First robots came for our jobs, now they’re coming for our kids

Does your child have a question? There’s a smart toy for that.

Welcome to the Internet of toys — an age that promises a cute animatronic to take on even the most tedious of parental tasks. You can now buy a WiFi-connected Smart Toy Monkey ($100) to tell your children a bedtime story, or the toy dinosaur Dino ($120) to answer those endless questions that start with, “Why?.” Edwin ($100), an app-connected duck, that can lull your newborn off to sleep with songs or placate your kindergartner with educational quizzes. Soon, you’ll even be able to give your 5-year-old a cute digital personal assistant called Smarty to nag them gently about their homework or turn out their lights.

It’s expensive to be a robot parent instead of buying a book and reading it yourself: Worldwide sales of these smart toys and their associated apps hit are expected to grow to about $11.2 billion by 2020, up from an estimated $2.8 billion in 2015. Of course, many parents already let their kids play with iPads while they’re cooking dinner or driving on long journeys, but digital smart toys enter a new territory: those quiet, intimate hours between a parent and young child.

Some experts say helicopter parenting is turning into robot parenting. Professional helicopter parents are focused on the career success of their students and manage their children’s schedule, often remotely. Pink helicopter parents build social networks with other elite families, Laura Hamilton, an associate professor at University of California-Merced and author of “Parenting to a Degree: How Family Matters for College Women’s Success,” told MarketWatch last year.

Going one electronic step further: The 3-foot-tall iPal is designed to keep children company. “It’s a robot for children,” Jiping Wang, founder of Avatar Mind, which makes the iPal, told the Guardian last year. “It’s mainly for companionship.” He told the paper it could keep young children occupied for “a couple of hours” when children get home from school and their parents are still at work.

Josh Golin, director of the non-profit Campaign for a Commercial-Free Childhood, says these toys engender a digital dependence early in childhood — in some cases, from a baby’s first weeks of life. Plus, “toys with computer-driven ‘personalities’ reduce a universe of potential imaginative scenarios to a small set of narratives shaped by corporations,” he said.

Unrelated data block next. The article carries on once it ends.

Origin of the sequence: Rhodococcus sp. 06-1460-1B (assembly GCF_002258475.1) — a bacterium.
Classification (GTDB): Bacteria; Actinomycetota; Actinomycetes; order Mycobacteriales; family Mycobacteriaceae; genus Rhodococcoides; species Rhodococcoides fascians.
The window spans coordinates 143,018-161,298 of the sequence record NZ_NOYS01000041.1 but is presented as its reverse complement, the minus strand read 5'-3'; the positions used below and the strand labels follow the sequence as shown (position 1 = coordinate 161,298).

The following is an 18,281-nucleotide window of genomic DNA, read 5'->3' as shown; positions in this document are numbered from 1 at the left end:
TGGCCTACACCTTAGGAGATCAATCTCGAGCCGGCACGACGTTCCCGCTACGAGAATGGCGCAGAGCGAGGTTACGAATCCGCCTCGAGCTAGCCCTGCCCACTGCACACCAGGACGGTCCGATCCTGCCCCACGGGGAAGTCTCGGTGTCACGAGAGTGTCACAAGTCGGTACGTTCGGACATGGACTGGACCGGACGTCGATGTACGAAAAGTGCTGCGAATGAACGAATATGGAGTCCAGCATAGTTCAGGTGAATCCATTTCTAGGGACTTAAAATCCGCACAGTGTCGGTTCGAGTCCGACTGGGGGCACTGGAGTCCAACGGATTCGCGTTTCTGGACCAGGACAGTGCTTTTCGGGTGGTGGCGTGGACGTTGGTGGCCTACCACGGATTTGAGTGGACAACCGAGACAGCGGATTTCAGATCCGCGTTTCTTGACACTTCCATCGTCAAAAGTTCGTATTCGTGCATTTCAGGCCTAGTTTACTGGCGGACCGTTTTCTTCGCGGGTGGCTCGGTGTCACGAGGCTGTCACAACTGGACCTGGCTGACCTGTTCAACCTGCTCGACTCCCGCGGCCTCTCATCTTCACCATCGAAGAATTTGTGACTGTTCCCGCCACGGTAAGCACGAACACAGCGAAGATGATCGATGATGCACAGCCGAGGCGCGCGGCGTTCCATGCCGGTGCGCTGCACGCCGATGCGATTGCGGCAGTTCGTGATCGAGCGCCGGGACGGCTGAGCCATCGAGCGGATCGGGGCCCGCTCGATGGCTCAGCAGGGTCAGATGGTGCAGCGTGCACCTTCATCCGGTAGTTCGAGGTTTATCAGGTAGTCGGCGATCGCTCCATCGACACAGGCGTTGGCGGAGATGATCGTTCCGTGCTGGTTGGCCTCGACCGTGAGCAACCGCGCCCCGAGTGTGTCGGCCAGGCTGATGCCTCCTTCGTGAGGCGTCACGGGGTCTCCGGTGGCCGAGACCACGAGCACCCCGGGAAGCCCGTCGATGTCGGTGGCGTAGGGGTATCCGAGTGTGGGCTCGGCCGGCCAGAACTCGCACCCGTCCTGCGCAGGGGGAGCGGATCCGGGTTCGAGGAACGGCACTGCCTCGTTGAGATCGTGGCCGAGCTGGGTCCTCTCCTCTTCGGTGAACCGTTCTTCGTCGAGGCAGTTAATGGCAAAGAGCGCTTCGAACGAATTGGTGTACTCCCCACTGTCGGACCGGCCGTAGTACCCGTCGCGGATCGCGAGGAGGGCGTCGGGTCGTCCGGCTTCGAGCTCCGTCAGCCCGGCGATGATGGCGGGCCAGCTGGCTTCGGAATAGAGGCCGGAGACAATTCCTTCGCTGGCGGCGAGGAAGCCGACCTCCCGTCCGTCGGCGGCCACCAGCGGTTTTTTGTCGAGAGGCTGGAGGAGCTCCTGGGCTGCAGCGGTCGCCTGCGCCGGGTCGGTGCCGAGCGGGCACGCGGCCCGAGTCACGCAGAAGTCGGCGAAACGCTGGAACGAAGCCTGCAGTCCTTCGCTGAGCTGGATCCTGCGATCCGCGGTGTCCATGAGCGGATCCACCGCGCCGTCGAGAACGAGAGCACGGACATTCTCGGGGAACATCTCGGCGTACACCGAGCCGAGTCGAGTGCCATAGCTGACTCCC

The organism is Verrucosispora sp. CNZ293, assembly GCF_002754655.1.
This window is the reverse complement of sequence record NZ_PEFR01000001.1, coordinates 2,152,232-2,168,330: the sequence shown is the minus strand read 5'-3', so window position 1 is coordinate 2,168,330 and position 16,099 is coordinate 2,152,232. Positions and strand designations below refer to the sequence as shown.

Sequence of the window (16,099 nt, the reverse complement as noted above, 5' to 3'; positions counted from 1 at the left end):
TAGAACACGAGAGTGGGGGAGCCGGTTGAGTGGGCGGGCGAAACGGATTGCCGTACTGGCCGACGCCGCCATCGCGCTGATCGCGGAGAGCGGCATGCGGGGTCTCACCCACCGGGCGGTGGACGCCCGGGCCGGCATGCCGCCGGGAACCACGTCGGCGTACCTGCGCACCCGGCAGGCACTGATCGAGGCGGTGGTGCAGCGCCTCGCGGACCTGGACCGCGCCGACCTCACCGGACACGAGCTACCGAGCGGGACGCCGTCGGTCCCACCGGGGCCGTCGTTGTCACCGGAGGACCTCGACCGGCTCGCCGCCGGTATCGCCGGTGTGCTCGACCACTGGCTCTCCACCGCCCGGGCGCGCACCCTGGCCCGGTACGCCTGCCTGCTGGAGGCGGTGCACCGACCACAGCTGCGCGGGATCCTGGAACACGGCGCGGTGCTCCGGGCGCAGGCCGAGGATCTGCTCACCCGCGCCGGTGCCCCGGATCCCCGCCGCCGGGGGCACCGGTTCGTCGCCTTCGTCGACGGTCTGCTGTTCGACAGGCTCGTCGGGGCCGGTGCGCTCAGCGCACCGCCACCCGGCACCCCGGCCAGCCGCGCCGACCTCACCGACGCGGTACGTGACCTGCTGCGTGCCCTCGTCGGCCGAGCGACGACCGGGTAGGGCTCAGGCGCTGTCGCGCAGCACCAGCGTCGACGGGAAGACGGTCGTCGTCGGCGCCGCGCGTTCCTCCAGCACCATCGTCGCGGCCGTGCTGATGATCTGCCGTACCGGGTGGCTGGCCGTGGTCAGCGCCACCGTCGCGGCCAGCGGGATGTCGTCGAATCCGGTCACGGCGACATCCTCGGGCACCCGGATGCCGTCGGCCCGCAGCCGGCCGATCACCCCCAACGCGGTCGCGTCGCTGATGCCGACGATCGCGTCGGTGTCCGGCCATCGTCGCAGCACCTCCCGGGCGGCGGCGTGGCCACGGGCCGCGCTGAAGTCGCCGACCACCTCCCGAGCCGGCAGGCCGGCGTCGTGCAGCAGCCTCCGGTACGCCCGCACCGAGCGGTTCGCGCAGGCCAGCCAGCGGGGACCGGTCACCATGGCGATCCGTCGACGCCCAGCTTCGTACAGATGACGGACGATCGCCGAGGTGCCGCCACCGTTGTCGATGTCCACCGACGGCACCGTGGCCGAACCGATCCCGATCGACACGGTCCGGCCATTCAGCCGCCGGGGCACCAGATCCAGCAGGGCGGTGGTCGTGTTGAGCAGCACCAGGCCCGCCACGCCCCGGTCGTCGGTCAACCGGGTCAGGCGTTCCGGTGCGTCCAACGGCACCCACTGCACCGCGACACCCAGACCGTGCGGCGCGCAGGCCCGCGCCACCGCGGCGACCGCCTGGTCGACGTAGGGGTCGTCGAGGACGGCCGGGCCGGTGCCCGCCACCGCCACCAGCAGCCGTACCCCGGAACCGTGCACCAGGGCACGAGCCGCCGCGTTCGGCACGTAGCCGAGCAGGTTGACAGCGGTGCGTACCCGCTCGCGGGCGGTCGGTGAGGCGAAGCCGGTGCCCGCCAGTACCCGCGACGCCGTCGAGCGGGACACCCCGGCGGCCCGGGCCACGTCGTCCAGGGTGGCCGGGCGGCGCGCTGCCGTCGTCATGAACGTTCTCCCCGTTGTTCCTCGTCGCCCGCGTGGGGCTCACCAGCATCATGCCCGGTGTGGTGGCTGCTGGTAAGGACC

They’re not all incident-free either. Some toys require data. Advertised as “a message you can hug,” this US toy company allows parents to record and send messages through the accompanying app to their child’s teddy bear. But earlier this year more than two million of those recordings between parents and children were allegedly exposed to potential hackers, along with 800,000 emails and passwords to their accounts.

That teddy-bear breach shows that consumers should be paying more attention to what data they share with companies and use strong passwords, Michael Kaiser, executive director of the nonprofit National Cyber Security Alliance, a partnership organization between the Department of Homeland Security and private sector sponsors from the technology industry, told MarketWatch earlier this year.

Some parents don’t see a problem in automating play time or, even, bedtime. Stacey Seehafer Szenda, a parent of two daughters in Los Gatos, Calif., believes “it’s vitally important that our kids are allowed to grow with the times. Adults may not understand their world, because we were born in an age of rotary phone booths and the Yellow Pages.”

When technology starts taking over the routine tasks of parenting, it’s time to step back. Golin’s advice for parents is to limit screen time and adopt a strategy your grandmother would certainly have approved of: Let your kids get bored instead.

“Great things come from boredom,” he says. Many of these toys read to kids, so parents don’t have to, but that too is problematic, he adds. “When we read to our children before bedtime, we’re doing so much more than just telling them a story. We’re bonding, helping foster a sense of security, and letting children know that our time together is valuable.”


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